“Do you have any homework?” I ask my step-sons each night they are with us. Sometimes the answer is no, but more often than not, at least one of them answers, “Just read and respond.”
Read and respond provides a great way for teachers to be sure that students are really reading. If they aren’t reading, how will they write about it? But even more, responding to reading is a way to engage with the ideas and reinforce comprehension. When my 9-year-old son has to describe the point of view of the narrator or suggest an alternate ending, he can do so only if he’s been paying attention while he was reading.
The technique of writing about what we’ve read isn’t just a tool for teachers. Writers often use another’s words to launch their own ideas. Newspaper readers write letters to the editor, responding to yesterday’s headlines; literary critics go beyond the surface-level ideas to write about an author’s deeper intent or personal backstory; and essayists often fill their work with snippets of others’ words, responding to many ideas at once.
Let’s not forget the blogosphere, either, which has become one giant read and respond exercise in many ways. For instance, editor Jane Friedman of The Virginia Quarterly Review recently used her personal blog to respond to a Salon.com article about women over 50 being invisible. In her post, Friedman referenced another blog response to that same article by her friend, Lynne Spreen. By reading and responding, Friedman kept the conversation going, adding her unique perspective.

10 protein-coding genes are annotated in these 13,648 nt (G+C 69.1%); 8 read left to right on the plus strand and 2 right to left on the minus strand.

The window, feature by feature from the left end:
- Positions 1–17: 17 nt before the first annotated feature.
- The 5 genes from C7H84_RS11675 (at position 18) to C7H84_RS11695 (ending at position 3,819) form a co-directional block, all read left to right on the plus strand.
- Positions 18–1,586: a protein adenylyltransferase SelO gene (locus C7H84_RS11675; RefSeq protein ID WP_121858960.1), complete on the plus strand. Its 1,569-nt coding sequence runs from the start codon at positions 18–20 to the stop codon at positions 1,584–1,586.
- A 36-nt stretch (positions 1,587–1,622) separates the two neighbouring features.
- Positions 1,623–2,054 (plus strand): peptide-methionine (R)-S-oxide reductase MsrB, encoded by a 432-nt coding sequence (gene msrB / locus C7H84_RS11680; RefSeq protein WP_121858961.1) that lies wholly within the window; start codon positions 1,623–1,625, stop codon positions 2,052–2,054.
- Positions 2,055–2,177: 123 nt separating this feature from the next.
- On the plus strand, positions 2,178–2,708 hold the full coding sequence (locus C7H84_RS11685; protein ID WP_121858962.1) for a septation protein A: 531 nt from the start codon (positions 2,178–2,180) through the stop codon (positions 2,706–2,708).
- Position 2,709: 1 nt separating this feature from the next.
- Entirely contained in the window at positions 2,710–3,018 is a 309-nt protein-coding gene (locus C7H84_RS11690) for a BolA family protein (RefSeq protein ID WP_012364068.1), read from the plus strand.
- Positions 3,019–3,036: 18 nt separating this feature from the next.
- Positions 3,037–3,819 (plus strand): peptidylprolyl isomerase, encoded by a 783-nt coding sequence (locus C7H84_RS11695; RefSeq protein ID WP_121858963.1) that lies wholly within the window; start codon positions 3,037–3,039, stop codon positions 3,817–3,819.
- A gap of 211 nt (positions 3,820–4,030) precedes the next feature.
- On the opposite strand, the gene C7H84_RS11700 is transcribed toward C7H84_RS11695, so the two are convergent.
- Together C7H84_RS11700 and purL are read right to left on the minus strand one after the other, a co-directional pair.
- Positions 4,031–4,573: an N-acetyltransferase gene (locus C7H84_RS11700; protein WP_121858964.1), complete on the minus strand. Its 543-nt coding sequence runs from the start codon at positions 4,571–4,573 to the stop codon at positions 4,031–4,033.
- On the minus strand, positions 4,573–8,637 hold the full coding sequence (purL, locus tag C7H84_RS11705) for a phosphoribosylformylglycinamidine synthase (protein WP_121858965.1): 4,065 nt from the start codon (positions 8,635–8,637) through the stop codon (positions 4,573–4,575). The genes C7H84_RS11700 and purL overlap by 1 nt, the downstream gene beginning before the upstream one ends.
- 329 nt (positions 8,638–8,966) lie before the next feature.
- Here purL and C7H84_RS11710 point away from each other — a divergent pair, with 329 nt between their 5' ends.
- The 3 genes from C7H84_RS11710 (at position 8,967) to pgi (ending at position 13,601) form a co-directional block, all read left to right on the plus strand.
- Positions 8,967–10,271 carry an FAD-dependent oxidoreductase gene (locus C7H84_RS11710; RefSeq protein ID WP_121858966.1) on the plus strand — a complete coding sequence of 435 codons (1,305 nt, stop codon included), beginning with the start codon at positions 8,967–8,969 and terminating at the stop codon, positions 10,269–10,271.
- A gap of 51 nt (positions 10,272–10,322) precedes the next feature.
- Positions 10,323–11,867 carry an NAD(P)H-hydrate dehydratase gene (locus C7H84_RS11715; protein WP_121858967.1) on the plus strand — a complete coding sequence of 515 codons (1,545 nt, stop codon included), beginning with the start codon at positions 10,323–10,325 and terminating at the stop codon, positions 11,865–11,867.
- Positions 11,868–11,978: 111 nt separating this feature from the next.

Heck, even poets use read and response from time to time, taking poetry to the frontlines of social discussion by reading others’ works and responding in verse, as Karen Swallow Prior showed us in “Poetry Classroom: Nymph’s Reply to the Shepherd.”
How can you use read and respond to enhance or improve your own writing?
First, you have to read. Read about the things you like to write about, but also, if you want to be surprised, read more widely than usual, encountering new ideas or even opinions you disagree with. And don’t just suppose you should be reading nonfiction. Grab a collection of poems or that novel you were saving for the beach.
Then, decide how you will respond. You could respond privately as just an exercise, or you could really develop your thoughts and write a blog post, a letter to the editor, a poem, or an essay. In your writing, answer questions about what you’ve read, like how is the author’s main idea reflected in my life? Or, if I could say one thing to the main character, what would it be? You may just want to ask yourself what emotions the poem evokes or what experience you’ve had that connects you to the author, and start writing there.
So, here’s your homework for the day: Read something (like this post) and respond in the comments. Good news: you will not be graded!